George Herbert

The Temple

The Church

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George Herbert (1593-1633)

The Temple

The Church


Sweetest Saviour, if my soul
Were but worth the having,
Quickly should I then controll
Any thought of waving.
But when all my care and pains
Cannot give the name of gains
To thy wretch so full of stains;
What delight or hope remains?

What (childe) is the ballance thine,
Thine the poise and measure?
If I say, Thou shalt be mine;
Finger not my treasure.
What the gains in having thee
Do amount to, onely he,
Who for man was sold, can see;
That transferr’d th’ accounts to me.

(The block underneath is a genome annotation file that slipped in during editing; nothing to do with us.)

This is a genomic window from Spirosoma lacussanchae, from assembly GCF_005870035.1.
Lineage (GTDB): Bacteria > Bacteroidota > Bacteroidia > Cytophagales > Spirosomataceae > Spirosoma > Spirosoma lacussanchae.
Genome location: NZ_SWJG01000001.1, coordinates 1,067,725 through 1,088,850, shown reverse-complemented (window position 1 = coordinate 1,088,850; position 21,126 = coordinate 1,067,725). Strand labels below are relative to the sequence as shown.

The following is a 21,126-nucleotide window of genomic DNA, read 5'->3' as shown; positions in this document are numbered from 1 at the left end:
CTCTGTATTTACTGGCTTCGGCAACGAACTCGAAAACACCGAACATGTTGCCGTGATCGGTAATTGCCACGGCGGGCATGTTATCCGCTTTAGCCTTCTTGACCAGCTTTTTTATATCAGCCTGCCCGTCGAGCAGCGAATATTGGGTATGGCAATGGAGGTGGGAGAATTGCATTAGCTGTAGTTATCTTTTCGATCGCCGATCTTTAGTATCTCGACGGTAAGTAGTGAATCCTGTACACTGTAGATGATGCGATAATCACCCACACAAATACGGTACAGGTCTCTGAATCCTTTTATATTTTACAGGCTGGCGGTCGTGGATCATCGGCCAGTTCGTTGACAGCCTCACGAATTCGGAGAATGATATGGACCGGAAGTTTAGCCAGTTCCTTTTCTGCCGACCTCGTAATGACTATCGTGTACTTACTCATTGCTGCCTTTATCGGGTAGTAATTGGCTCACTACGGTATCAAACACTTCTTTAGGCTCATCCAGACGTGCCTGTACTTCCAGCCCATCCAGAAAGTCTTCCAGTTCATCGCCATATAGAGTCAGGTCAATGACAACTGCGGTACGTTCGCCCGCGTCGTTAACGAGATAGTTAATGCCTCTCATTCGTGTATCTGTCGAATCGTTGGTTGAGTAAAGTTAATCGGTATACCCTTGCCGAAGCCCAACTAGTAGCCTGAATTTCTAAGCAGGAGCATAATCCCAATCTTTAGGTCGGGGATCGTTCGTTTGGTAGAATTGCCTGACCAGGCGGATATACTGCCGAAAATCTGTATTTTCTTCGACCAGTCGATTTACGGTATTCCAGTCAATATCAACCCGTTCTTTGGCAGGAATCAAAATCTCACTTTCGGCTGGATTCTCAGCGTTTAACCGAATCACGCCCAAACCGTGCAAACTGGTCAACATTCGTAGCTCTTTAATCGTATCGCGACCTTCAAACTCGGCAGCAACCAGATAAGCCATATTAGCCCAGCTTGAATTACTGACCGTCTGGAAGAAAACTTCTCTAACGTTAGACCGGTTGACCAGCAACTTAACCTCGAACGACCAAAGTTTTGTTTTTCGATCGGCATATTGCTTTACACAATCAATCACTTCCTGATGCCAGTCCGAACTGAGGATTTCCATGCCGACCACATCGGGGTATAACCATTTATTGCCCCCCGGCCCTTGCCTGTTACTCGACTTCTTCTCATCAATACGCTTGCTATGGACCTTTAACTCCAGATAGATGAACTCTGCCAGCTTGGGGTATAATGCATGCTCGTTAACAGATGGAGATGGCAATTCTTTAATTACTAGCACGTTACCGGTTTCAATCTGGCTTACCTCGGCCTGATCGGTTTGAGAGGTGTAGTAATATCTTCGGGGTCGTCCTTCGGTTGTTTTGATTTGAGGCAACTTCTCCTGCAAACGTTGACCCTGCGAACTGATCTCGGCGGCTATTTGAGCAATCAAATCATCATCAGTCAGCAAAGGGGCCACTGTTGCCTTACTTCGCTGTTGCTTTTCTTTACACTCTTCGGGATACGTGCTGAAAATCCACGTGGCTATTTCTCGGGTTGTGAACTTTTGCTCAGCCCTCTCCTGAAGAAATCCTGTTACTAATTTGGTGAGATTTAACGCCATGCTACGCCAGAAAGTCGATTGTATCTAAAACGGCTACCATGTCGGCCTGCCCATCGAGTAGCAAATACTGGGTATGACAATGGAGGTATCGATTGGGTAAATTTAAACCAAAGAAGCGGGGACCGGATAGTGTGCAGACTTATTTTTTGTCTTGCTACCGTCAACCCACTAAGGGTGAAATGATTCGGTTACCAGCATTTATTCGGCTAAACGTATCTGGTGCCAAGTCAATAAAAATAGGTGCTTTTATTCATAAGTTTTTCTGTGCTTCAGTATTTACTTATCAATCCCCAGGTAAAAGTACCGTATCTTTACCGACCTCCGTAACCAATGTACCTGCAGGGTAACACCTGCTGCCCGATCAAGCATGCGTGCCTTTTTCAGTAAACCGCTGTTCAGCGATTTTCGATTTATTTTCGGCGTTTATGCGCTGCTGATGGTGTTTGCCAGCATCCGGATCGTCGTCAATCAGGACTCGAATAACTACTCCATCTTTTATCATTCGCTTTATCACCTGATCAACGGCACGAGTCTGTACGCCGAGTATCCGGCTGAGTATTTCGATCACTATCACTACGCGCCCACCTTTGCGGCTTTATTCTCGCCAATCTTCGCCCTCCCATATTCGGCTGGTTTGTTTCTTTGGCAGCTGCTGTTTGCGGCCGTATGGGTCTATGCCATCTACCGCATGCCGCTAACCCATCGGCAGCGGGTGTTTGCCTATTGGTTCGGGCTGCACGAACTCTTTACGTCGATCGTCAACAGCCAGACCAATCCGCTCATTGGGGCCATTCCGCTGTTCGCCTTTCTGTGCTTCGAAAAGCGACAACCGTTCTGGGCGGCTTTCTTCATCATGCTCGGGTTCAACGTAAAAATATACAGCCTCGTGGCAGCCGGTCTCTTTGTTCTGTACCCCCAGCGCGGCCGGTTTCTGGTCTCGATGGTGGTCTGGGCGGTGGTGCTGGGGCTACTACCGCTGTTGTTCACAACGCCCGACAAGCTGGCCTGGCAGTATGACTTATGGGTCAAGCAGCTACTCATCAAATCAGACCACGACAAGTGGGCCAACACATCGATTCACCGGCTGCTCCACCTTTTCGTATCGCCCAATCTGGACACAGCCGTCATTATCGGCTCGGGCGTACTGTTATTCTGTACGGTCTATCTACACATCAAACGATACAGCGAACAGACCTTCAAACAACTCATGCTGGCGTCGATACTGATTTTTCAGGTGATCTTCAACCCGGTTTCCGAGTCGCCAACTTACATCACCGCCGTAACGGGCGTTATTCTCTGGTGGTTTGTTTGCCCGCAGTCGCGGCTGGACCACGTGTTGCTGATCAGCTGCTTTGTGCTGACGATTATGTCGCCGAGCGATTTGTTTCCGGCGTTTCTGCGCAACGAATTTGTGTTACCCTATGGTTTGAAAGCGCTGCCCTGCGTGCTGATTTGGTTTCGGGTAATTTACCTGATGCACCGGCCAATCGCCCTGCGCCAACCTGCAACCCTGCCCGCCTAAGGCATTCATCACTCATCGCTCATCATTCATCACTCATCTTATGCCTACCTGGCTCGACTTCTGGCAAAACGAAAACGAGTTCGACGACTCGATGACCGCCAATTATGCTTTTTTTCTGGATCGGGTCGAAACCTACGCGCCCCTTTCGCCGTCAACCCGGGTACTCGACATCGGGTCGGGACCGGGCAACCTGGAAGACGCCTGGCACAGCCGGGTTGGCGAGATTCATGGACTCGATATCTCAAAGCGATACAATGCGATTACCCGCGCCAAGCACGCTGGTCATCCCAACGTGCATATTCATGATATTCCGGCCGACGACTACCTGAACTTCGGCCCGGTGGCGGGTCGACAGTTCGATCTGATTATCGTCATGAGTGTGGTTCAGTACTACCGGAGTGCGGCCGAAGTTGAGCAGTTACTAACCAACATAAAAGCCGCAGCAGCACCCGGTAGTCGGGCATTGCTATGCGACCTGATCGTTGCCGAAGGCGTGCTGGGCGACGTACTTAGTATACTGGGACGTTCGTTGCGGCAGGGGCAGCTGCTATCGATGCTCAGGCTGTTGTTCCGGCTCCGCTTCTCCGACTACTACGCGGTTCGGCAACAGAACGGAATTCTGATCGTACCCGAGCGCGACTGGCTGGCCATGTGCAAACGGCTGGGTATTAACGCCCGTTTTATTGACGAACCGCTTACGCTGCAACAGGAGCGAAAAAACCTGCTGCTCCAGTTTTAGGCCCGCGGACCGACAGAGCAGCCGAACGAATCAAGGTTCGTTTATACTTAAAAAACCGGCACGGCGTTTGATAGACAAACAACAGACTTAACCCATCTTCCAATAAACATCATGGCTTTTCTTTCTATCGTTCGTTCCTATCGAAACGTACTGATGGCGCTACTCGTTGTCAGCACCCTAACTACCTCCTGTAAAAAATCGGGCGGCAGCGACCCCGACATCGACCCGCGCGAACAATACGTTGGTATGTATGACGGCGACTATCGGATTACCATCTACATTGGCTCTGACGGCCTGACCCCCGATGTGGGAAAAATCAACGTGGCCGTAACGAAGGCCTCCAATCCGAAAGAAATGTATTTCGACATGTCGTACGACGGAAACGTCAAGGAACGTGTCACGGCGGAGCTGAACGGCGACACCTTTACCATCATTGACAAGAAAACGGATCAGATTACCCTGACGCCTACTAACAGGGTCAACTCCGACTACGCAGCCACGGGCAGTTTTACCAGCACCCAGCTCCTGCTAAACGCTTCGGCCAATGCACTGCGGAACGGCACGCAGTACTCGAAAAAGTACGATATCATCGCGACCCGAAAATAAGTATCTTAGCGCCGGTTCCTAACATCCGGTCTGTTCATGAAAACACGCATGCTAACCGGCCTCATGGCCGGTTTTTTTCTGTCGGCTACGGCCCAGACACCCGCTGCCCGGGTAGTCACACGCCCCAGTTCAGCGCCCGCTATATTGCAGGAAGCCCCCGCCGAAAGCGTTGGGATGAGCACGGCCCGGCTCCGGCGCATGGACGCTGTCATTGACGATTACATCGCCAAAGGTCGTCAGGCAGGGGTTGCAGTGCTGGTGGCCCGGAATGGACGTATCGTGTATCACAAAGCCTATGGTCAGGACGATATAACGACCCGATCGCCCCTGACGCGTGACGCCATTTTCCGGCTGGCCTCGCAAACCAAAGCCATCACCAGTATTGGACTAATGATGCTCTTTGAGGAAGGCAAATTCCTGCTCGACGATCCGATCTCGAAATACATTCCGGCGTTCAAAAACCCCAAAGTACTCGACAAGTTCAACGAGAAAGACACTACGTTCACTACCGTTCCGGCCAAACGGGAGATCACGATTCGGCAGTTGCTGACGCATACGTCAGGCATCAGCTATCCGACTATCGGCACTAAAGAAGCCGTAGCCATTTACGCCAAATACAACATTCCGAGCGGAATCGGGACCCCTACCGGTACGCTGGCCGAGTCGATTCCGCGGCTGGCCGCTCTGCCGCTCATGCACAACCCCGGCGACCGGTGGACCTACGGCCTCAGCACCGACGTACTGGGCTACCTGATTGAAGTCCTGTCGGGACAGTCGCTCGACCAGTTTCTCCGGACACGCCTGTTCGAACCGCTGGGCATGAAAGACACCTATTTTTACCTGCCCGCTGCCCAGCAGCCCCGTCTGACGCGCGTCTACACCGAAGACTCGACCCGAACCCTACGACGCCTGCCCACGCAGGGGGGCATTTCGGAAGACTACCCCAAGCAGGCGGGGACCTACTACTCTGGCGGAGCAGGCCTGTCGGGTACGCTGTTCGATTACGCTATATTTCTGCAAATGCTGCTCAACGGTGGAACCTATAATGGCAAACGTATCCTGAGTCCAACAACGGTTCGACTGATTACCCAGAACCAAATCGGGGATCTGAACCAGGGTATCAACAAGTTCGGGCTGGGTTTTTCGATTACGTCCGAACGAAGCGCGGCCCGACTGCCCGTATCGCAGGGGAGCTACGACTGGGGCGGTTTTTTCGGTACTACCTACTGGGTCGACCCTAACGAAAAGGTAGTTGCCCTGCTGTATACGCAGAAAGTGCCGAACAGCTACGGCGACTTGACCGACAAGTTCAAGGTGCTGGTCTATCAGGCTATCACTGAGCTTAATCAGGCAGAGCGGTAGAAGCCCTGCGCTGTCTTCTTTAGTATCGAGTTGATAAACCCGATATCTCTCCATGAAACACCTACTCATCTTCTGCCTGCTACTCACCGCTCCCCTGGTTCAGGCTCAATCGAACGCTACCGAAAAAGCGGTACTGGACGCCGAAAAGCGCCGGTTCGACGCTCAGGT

But as I can see no merit,
Leading to this favour:
So the way to fit me for it,
Is beyond my savour.
As the reason then is thine;
So the way is none of mine:
I disclaim the whole designe:
Sinne disclaims and I resigne.

That is all, if that I could
Get without repining;
And my clay my creature would
Follow my resigning.
That as I did freely part
With my glorie and desert,
Left all joyes to feel all smart—

Ah! no more: thou break’st my heart.

The Church

The Church